24 hours after I left my parent’s house my father died

My girlfriend Bri and I went up to visit them over Memorial Day weekend and, while he was 82 and in generally not great health, there wasn’t anything particularly wrong with him.

We said goodbye to him the night before we left because we were leaving early in the morning and he never was (and never will be, I suppose) a morning person. I’d left a print copy of my first novel on their living room table and told my mother that we’d left a surprise for them. She messaged me later in the day saying that they both loved it and my Dad was blown away seeing it.

We made it to Ocean City, Maryland where we were staying for the day before continuing and the first stop on our four-day long scenic and circuitous route from Upstate NY back to Tennessee. After what could only be described as a near perfect day at the top floor of a hotel facing the ocean we woke the next morning and slowly got ready to check out and get back on the road. We decided to make a slight detour to Chincoteague Island, home of wild ponies and somewhere Bri had read about when she was younger. We were joking around and I was teasing her about it and she said “You can’t ruin Tiny Pony Island day!”

Not even a minute later I got a text from a friend of the family telling me to call my mother.

I didn’t believe her at first and was flabbergasted. How could it have happened? He was fine, or at least as well as I’d known he’d been despite type 2 diabetes, being overweight, and taking diuretics to lessen the fluid around his heart.

“It was quick,” she said. “It was how he wanted to go.”

I had made fun of them over the course of the weekend because they had shown off my father’s Do Not Resuscitate order, a practically neon pink sheaf of paper that was stuck to the refrigerator door among take-out menus and pictures of grandchildren that stared at me every time I went for a drink or to get a snack. I kept wanting to take a picture and post it to revel in the grim ridiculousness of it. I’m so glad I didn’t.

It began to coalesce as my mother calmly explained what was going on and what the Plan was and I just handed the phone to Bri and dissolved into tears. She told my mother we’d call her back and she comforted me as best as anyone could. I realized it was about 20 minutes to check out and that no matter what happened we weren’t going to spend another night there. I had to pull it together, finish packing, and get down to the car. Plus have breakfast. There were a few false starts but after I (kind of) slapped myself in the face a couple of times I was able to pull everything together.

Packed, checked out, and headed to get some food I called my mother back to see how she was doing. She was, of course, on the phone with others (my sisters, most likely) letting them know what happened so I left her a voice mail (”Hey, it’s me…if this is a joke now would be a good time to let me know…anyway, call me back”) and we went on to “Happy Jack’s Pancake House.” I told Bri that there was no crying in Happy Jack’s (also, funnily enough, my grandfather’s name as well as my Dad’s although he went by John). We both made liars of me. Our waitress did not bother us much.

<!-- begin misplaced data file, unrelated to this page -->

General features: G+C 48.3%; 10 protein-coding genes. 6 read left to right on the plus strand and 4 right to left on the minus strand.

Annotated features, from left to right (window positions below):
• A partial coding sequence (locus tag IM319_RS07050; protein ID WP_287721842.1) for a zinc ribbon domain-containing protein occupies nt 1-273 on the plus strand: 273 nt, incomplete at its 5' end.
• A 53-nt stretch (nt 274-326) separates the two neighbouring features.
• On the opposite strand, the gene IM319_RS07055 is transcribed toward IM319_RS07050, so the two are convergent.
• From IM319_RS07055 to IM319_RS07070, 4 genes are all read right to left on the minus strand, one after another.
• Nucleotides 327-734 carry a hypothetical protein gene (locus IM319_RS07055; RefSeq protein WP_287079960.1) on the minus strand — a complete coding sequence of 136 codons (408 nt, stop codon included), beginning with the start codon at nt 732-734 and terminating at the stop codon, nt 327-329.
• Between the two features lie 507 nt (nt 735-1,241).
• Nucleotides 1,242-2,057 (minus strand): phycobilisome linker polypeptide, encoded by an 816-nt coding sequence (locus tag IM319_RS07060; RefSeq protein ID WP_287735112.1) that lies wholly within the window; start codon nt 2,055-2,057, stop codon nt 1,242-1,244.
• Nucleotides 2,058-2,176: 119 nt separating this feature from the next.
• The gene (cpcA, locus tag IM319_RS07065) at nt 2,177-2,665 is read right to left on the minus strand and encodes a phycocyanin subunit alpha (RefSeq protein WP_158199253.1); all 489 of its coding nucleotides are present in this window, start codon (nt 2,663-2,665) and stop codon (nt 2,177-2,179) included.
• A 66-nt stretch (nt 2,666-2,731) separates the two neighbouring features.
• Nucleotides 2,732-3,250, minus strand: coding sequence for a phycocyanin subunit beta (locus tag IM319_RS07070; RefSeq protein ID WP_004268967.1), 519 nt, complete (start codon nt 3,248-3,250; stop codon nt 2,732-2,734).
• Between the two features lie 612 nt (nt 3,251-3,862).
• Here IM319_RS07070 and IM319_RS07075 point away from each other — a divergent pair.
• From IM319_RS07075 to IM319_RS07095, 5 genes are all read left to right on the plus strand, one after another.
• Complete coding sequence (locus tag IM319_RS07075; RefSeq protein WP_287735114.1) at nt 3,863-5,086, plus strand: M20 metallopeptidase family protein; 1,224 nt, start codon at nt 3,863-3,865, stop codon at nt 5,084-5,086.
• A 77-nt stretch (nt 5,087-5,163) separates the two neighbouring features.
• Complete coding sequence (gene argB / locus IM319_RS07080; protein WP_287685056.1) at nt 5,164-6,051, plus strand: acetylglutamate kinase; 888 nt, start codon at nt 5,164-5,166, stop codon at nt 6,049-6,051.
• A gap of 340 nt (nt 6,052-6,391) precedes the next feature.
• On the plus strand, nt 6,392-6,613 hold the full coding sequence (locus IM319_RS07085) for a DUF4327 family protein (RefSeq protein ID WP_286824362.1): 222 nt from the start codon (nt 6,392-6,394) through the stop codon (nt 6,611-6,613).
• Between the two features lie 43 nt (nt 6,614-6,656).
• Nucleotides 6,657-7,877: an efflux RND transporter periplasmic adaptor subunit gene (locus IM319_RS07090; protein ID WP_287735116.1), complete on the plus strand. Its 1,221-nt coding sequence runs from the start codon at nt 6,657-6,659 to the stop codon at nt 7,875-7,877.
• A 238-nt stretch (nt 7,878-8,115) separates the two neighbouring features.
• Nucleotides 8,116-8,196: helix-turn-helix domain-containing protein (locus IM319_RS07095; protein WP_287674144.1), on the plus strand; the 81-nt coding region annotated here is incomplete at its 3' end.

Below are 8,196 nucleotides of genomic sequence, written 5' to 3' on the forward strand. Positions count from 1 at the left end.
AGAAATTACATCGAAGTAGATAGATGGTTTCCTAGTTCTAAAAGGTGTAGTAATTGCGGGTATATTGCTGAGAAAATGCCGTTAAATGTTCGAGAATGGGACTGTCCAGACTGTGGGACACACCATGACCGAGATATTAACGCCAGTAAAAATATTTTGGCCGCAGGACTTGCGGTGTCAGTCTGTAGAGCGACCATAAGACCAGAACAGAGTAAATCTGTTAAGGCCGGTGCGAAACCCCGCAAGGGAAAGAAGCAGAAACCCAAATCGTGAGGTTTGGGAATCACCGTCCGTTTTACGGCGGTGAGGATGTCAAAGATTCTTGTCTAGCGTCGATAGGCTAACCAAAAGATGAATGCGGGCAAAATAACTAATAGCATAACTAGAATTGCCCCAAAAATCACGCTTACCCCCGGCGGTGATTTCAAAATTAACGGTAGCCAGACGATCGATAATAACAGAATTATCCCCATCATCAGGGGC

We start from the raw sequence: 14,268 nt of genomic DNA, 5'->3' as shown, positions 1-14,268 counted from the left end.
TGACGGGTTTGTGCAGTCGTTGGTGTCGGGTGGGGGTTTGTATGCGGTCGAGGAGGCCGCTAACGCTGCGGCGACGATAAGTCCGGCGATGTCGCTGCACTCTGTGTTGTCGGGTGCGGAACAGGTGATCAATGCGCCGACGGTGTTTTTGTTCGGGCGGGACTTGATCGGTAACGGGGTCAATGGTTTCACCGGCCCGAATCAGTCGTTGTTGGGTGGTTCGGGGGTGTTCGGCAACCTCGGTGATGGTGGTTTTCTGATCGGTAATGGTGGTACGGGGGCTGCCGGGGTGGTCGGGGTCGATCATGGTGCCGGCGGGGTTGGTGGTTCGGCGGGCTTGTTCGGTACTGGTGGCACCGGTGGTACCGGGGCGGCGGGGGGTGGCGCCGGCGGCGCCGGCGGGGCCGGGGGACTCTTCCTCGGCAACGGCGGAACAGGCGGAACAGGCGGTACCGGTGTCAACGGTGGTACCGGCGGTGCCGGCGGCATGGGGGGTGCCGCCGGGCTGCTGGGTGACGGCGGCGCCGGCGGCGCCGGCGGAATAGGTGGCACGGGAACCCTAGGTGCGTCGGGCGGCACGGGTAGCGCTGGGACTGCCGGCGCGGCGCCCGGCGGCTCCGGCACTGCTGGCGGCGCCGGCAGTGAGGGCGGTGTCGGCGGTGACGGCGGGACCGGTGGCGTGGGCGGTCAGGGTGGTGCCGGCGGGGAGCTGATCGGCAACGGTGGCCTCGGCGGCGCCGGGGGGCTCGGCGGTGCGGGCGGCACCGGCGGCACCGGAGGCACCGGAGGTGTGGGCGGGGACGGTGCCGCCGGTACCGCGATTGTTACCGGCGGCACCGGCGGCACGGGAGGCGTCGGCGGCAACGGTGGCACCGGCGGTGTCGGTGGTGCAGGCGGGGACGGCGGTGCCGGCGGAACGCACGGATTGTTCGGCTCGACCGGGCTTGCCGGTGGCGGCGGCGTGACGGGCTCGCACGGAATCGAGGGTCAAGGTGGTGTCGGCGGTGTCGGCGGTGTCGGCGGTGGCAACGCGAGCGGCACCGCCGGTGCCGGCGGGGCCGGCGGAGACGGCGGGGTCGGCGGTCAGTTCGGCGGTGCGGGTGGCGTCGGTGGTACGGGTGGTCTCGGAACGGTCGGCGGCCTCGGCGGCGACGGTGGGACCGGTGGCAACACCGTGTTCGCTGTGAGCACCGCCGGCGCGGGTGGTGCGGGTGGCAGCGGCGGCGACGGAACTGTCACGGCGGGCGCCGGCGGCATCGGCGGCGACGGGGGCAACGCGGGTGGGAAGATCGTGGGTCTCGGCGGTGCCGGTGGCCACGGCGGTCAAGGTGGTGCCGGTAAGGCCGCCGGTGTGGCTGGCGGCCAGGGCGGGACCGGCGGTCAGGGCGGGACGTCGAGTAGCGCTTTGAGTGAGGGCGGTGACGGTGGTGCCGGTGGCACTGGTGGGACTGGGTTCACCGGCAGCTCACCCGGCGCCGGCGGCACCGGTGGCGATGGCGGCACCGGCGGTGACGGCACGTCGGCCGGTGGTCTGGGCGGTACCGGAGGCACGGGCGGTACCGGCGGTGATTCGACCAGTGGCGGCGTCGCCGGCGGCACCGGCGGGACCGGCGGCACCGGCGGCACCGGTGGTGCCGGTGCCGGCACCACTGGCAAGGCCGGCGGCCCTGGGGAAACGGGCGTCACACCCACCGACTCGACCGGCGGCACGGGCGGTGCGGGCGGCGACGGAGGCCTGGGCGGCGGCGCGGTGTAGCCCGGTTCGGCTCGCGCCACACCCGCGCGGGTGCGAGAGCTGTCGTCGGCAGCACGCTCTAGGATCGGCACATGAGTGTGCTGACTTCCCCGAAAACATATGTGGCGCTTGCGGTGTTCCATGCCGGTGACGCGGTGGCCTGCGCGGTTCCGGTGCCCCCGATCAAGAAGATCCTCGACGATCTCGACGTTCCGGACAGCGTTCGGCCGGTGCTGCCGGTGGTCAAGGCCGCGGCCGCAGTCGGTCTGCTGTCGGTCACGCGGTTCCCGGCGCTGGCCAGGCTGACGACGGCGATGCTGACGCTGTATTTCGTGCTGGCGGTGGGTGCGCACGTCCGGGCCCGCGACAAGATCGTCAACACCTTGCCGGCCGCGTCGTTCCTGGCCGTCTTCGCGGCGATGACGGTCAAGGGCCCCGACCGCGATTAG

Eventually it was decided that we would continue on with our vacation because there wasn’t going to be a memorial service or any traditional funeral and we were going to have a party to celebrate his life around his birthday (September 4th, right on Labor Day this year). My sisters were coming up to be with my mother and the friends and family up there formed an amazing support structure for her. I worried about her and how she was getting on but she was, and still is, remarkably unflappable. Ultimately, this was no surprise. It was something that, as I told many of my friends, something that could happen any day now.

It is incredibly difficult for me to wrap my brain around the idea that we were there, he was fine, and then he just…ended. I feel so fortunate I had that time with him (although the two years between visits will haunt me forever) and when I talked to my sisters a couple of days later they were calm as well (the mimosas helped, I’m sure), reminding me that he had often said he had no regrets and that he had seemed “ready.” I was standing at a scenic overlook on the Skyline Drive in Shenandoah National Park at about 3,000 feet above sea level and it was so difficult not to think about how maybe if I hadn’t visited and possibly given him some sense of closure he’d still be alive. It’s foolish and arrogant thinking I know but I don’t know if I’ll ever be able to shake it.

He was happy, we laughed, he told stories and both he and my mother later told me how much they liked Bri and vice versa. Given how sure I’ve become that she’s the love of my life I’m so thankful that they got to meet each other and she could see a large, if not the largest, part of what makes me who I am.

I have gained no wisdom or closure from this yet. Handling the grief was easy when we were on the road as there were so many distractions. Yes, we did visit Tiny Pony Island. I told her nothing would stand in the way of the John H. Cleveland III Memorial Tiny Pony Island Day and when you’re in Happy Jack’s Pancake House and you make a promise with your face wet with tears you keep it.

I love you, Dad.

About The Author

Thacher Cleveland

Thacher E. Cleveland is a contributing writer & columnist for PanelsOnPages.com, co-host of the Super-Fly Comics & Games PodCast, novelist & comic creator. Originally from New Jersey and previously from Yellow Springs, Ohio, he currently lives in Chicago. You can find him on Twitter (@demonweasel), tumblr, his personal website and even on Google+

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